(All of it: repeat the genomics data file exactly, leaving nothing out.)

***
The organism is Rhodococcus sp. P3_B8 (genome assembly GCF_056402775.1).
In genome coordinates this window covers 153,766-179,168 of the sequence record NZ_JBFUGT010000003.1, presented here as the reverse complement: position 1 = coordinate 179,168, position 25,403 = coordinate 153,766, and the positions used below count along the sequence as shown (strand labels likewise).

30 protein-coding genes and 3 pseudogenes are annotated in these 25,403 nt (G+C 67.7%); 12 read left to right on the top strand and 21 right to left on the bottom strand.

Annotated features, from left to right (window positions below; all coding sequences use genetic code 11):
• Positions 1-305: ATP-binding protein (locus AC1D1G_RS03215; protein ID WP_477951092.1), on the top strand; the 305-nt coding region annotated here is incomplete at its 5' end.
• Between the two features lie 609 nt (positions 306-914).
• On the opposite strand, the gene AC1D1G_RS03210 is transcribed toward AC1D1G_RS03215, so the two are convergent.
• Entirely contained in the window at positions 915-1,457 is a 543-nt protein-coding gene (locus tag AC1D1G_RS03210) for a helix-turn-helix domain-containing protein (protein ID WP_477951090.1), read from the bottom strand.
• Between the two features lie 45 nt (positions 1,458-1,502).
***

The organism is Rhodococcus sp. P3_B8 (genome assembly GCF_056402775.1).
In genome coordinates this window covers 153,766-179,168 of the sequence record NZ_JBFUGT010000003.1, presented here as the reverse complement: position 1 = coordinate 179,168, position 25,403 = coordinate 153,766, and the positions used below count along the sequence as shown (strand labels likewise).

30 protein-coding genes and 3 pseudogenes are annotated in these 25,403 nt (G+C 67.7%); 12 read left to right on the top strand and 21 right to left on the bottom strand.

Annotated features, from left to right (window positions below; all coding sequences use genetic code 11):
• Positions 1-305: ATP-binding protein (locus AC1D1G_RS03215; protein ID WP_477951092.1), on the top strand; the 305-nt coding region annotated here is incomplete at its 5' end.
• Between the two features lie 609 nt (positions 306-914).
• On the opposite strand, the gene AC1D1G_RS03210 is transcribed toward AC1D1G_RS03215, so the two are convergent.
• Entirely contained in the window at positions 915-1,457 is a 543-nt protein-coding gene (locus tag AC1D1G_RS03210) for a helix-turn-helix domain-containing protein (protein ID WP_477951090.1), read from the bottom strand.
• Between the two features lie 45 nt (positions 1,458-1,502).